How Many Little Brown Birds Can You Identify?

By: Solomiia S.
Image: א (Aleph) via Wikimedia Commons

About This Quiz

There are a lot of fabulous and magnificent birds in the world. Some of them have amazing tails, some can sing the most pleasant melodies you have ever heard, and some are little brown birds. With their ability to compose breathtaking songs, birds bring us happiness and relaxation.

Without a doubt, little brown birds are some of the more exquisite creatures on our big beautiful planet. Birds are our most vital connection to nature. Every day we love to listen to them, watch them, wear their feathers, even whistle with them. Little brown birds have much to teach us about our world. Birds play an important role in plant reproduction and indicate a change of seasons. You may see them flying in the backyard and at the park, but can you identify their species' names?

Do you wonder what birds you're seeing whenever glance outside at your backyard? Can you tell a house finch from a northern cardinal? Here's a quiz that will help you dive into the world of little brown birds. Take it to see how well you can identify birds, including some that you might have seen walking in a garden.

You can find American Tree Sparrows in weedy fields, near swamps or forests, and even in your backyard. Also, flocks of them are seen in Canada in summer.

There is no connection between the name of the bird to rodents. In the past, "mouse" used to be what small birds were called.

Dark-eyed junco is the eastern version of the junco, a winter visitor all of the United States. It is seen in forests as well as in high mountains.

This bird is a popular feeder visitor; it grabs a seed and carries it off to eat on a more sheltered branch. Some chickadees stay in the same flock all season, but some of them switch and join another one.

The red-breasted nuthatch belongs to the kind of birds that likes to cache food. By the way, it is one of the more acrobatic birds due to its preference for being upside down.

Sparrows are the most familiar of all wild birds in the world. They were identified even in ancient Egypt. The symbol of a sparrow was used to indicate the concept of "bad" or "little." It didn't have phonetic value.

House finches are the most popular visitor to feeders. They are found in urban areas and suburbs throughout the United States. Male house finches have a dollop of red on their faces, and females are all brown.

Northern cardinal is the official state bird of seven states of America. One of the most popular birds is found in the East, from city parks and urban areas to forests. By the way, all brilliant red Cardinals are males.

The Red-winged blackbirds are generally birds of open habitats, including freshwater marsh, brushy swamps, and weedy fields. It seems these birds have already sung their beautiful melodies in every marsh of our country.

Generally, the female western bluebird lays about five eggs, sometimes from three to eight. Juvenile birds need two or three weeks to learn how to fly.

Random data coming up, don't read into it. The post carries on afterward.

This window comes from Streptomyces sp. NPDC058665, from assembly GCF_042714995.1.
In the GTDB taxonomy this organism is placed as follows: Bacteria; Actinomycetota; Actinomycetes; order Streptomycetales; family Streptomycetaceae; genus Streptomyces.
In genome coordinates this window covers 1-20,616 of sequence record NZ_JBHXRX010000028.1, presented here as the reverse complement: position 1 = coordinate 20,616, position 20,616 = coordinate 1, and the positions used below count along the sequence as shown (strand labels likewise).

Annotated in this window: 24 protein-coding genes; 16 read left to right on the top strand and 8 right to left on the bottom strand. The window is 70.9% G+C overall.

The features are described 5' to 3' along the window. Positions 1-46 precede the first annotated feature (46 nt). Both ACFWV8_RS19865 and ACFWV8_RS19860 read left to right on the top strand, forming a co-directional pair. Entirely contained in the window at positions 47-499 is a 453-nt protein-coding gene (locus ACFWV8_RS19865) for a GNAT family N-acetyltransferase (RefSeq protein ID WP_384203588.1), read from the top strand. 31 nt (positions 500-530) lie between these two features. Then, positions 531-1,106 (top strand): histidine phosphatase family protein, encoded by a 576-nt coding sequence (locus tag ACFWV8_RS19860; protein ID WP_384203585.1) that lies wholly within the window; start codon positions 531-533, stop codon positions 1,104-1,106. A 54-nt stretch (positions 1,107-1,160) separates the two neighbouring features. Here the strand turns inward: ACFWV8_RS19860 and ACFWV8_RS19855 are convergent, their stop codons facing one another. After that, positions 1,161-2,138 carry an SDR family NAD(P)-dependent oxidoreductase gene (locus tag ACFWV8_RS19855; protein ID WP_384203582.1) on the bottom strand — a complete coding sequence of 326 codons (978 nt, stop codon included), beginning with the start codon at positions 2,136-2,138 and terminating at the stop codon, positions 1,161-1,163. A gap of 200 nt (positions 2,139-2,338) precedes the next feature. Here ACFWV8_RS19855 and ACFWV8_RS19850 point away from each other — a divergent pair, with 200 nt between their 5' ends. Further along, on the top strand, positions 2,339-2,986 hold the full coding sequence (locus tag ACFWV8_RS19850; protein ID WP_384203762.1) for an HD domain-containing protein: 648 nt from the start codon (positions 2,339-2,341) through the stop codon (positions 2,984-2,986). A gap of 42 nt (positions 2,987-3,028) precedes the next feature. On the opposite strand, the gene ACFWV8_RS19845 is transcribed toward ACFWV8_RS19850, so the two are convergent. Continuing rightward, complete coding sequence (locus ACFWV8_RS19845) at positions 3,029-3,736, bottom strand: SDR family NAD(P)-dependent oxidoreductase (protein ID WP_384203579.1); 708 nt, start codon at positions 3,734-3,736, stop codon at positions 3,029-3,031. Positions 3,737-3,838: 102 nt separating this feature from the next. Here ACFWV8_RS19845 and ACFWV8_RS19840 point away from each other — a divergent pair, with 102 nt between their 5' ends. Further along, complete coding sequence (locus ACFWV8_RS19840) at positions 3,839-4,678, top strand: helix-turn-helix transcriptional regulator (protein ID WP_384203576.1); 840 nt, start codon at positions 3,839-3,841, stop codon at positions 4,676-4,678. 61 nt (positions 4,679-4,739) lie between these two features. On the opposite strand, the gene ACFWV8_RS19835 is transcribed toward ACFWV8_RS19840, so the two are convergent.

One of the largest sparrows is found in dry savanna, frequenting trees in southern Africa. They are not associated with human. The male has blue-grey crown and nape.

It belongs to a medium-sized sparrow. Locally common to uncommon in South Africa, Cape sparrow has mostly brown or grey plumage, and the male has bold black and white markings on its head.

Generally, juveniles leave the nest about 10-12 days after hatching but remain with their parents about another three weeks. Both parents feed the nestlings with more plant food than animal food.

Black-winged snowfinch is a species of bird in the Passeridae family. Its natural habitat is subtropical or tropical climate. The bird is a resident in Nepal, China, and India.

Has a full-breasted appearance both on ground and in flight, and also long wings and tail. It is usually found in rocky screes or slopes and plateaux above tree line.

The Violaceous euphonia eats mainly plant food and only rarely takes animal food. This social bird is a resident from Southen America. Usually, they built their nests on a tree stump.

This fabulous bird builds its nest in cactus, and this fact provides some protection for the juvenile. The male start building the next nest, while the female is incubating on a clutch of already existing eggs.

Maybe the smallest breeding bird species in Ireland, the goldcrest is very active, and it can be difficult to get a good view of. They prefer to visit garden bird tables in very cold weather but also searching for insects in vegetation.

Usually, intergrade birds have a mixture of the plumage marking, and residents have a whisker stripe and brown crown. Their main food source is ants.

With a body size between that of a pigeon and a sparrow, the white-cheeked starlings belong to medium-sized birds. During the spring and summer they eat insects, but when it comes to the fall and winter, they prefer nuts and seeds.